the rule of love, or: on happiness

“I'm not a churchy friar. Never have been.” 
 Friar Tuck, Robin Hood 2010
“You are loved and cherished, dearly, forever.”
“You have nothing to fear.”
“There is nothing you can do wrong.”

This stems from an ongoing discussion with a friend, modified for public consumption :-)

My philosophy on happiness is this: Happiness is our best sense of love, and love is  already present within each of us from God. Our job is to cultivate it. How do we know we're doing a good job of cultivating it? We're happy, spiritually and emotionally. Maybe not happy with the brilliance that shines with the glow of first love, but a reliable, abiding, powerful contentment and joy.

(As an aside, this is why I admire some of my atheist friends, many of whom are very happy, wonderful people. It's as if they just accept love and happiness and there's no human construct of "God" to get in the way. I don't think God cares much about anything beyond love, because that's what He is, in His most basic and complicated sense. If you need/want faith to feel love, then cool. If you don't need faith, you might actually be at a higher level of living in some ways. Different paths, people.) 
If we live an internal life fully amid God's joy, contentment, and happiness, we can't help but radiate it into the world. We generally reap what we send out. I don't mean we'll be rich and fat if we live this way. I mean we will be generally happy and fulfilled. All we have to do is recognize the gift of love and happiness wholeheartedly, and keep guilt, others' unhappy, unloving perspectives, and material expectation from ruining it.

Of course, it's a matter of perception. If you think the world is shit, that's all you will see of the world. (Kind of like the way I can see no good in any politician anywhere, ever. My bad.) But it's also bigger than that. Take a person who is terminally unhappy, a raging pessimist, for example. On one level, that perspective of unhappiness affects all his decisions and interactions, which is powerful in and of itself. Such a person can find no true joy, even when things go his way. If they do, it's fleeting and reliant on external events. But on another level, I think we are so interconnected with the world that we get what we put into it back to us in a literal, molecular, and spiritual sense. Modern physics theory claims we are, at our most basic, all physically part of the same cloth. Therefore, unhappy people radiate unhappiness and negativity so that's what they get back from the world. It's like they're unraveling that cloth by pulling the "unhappy" thread. Pessimists rely on outside factors to make them happy. They are pessimists because they haven't unlocked the joy within.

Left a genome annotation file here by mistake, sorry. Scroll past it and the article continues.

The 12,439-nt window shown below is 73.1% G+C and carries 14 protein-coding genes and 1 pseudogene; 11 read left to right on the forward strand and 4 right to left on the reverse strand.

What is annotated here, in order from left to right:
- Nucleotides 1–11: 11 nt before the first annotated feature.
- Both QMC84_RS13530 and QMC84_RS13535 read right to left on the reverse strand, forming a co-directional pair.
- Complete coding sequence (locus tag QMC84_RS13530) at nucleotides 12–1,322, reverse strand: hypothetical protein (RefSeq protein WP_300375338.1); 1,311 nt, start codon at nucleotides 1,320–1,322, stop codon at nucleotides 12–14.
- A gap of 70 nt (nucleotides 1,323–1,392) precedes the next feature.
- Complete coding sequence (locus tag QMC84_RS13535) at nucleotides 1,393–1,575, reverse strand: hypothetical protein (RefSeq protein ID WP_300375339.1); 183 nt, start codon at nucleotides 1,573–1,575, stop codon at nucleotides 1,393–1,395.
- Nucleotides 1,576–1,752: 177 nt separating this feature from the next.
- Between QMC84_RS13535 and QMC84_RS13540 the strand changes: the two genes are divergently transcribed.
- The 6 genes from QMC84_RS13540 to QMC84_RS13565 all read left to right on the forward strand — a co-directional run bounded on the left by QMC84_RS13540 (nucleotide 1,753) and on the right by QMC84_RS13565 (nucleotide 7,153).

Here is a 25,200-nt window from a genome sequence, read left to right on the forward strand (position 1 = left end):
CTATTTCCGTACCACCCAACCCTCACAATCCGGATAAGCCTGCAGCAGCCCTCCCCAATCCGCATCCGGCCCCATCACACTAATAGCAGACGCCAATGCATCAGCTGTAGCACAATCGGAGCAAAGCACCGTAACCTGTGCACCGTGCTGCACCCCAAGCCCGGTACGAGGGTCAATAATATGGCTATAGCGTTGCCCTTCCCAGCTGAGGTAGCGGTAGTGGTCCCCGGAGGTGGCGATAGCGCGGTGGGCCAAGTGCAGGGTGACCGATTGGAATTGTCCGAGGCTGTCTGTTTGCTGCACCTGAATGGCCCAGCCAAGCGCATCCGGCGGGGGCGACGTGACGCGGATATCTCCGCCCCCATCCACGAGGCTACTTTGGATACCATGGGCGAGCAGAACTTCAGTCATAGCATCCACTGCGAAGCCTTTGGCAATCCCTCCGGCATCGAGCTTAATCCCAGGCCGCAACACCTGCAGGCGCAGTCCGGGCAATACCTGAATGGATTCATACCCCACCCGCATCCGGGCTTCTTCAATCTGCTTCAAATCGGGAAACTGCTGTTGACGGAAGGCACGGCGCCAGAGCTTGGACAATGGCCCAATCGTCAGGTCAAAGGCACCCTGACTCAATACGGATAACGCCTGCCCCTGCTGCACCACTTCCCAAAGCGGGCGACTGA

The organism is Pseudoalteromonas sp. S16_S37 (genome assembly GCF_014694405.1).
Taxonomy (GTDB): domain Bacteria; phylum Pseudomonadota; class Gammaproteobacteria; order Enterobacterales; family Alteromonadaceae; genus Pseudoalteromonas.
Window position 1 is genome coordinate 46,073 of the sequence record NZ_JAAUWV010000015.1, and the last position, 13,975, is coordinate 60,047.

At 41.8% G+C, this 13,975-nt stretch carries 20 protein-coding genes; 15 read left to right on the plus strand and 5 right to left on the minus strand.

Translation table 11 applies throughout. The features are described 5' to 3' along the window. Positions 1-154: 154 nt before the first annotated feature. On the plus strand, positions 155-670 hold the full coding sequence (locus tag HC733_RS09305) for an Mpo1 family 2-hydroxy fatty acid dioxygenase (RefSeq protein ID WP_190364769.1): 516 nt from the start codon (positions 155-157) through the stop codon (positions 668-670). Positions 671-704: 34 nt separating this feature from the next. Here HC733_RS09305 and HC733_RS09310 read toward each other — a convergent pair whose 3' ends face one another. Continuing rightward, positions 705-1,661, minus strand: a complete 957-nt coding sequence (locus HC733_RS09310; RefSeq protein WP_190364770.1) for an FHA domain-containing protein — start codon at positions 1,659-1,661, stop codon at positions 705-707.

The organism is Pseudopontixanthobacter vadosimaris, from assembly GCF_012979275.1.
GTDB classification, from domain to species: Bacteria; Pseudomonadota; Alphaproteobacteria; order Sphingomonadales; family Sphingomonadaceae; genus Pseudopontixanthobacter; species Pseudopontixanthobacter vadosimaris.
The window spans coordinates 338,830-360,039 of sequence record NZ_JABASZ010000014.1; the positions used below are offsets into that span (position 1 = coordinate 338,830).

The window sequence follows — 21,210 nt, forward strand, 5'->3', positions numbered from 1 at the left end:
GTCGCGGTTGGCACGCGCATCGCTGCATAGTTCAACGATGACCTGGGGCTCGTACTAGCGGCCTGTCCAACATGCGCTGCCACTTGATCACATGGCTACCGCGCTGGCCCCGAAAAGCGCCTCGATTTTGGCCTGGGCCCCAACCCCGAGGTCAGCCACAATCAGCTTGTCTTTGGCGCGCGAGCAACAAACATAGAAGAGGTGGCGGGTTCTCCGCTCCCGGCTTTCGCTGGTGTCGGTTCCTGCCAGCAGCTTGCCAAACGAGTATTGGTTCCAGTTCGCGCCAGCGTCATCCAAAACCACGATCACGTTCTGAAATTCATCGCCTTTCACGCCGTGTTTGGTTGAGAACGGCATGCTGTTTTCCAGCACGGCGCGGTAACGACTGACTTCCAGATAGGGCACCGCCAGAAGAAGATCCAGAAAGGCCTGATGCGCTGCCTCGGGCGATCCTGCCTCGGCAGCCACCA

I've also noticed a weird dichotomy that if such a person is reliant on outside factors to make him happy (including God) then he feels the world (and God) owes him happiness even when on some level he thinks he doesn't deserve it. Pessimists at heart think they don't truly deserve love and happiness. Very insecure people, pessimists. I think they go around hoping the world will show them they deserve love and happiness rather than realizing they already do.
Cuz here's the catch: God doesn't owe us happiness and love; He's already given it to us.

What if you're friends with or married to someone who is a pessimist? Deep abiding love can protect us from this, I think. If that love is not present as a sort of shield, though, then you're SOL. Powerful love binding two people  shields us from the blowback of the other's negative perspective.  More importantly, our positive feelings and love can influence and shield the other person from their own negativity. They might be married, parent and child, siblings, or good friends, though I think the shield created by romantic/marital love is the most powerful of them all.